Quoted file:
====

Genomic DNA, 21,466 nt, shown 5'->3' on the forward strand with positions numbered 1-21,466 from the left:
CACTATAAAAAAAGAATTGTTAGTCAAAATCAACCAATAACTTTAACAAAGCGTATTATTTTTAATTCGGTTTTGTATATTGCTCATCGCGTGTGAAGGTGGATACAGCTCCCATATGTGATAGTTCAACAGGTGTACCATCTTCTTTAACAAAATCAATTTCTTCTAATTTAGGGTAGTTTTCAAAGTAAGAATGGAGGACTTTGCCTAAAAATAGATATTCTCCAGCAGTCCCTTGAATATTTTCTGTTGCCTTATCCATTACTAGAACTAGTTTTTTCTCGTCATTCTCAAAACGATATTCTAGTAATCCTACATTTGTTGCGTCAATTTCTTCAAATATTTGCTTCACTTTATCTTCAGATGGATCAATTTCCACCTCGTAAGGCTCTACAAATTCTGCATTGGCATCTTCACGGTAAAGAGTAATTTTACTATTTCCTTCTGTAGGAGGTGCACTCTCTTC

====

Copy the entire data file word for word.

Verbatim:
Genomic DNA, 21,466 nt, shown 5'->3' on the forward strand with positions numbered 1-21,466 from the left:
CACTATAAAAAAAGAATTGTTAGTCAAAATCAACCAATAACTTTAACAAAGCGTATTATTTTTAATTCGGTTTTGTATATTGCTCATCGCGTGTGAAGGTGGATACAGCTCCCATATGTGATAGTTCAACAGGTGTACCATCTTCTTTAACAAAATCAATTTCTTCTAATTTAGGGTAGTTTTCAAAGTAAGAATGGAGGACTTTGCCTAAAAATAGATATTCTCCAGCAGTCCCTTGAATATTTTCTGTTGCCTTATCCATTACTAGAACTAGTTTTTTCTCGTCATTCTCAAAACGATATTCTAGTAATCCTACATTTGTTGCGTCAATTTCTTCAAATATTTGCTTCACTTTATCTTCAGATGGATCAATTTCCACCTCGTAAGGCTCTACAAATTCTGCATTGGCATCTTCACGGTAAAGAGTAATTTTACTATTTCCTTCTGTAGGAGGTGCACTCTCTTC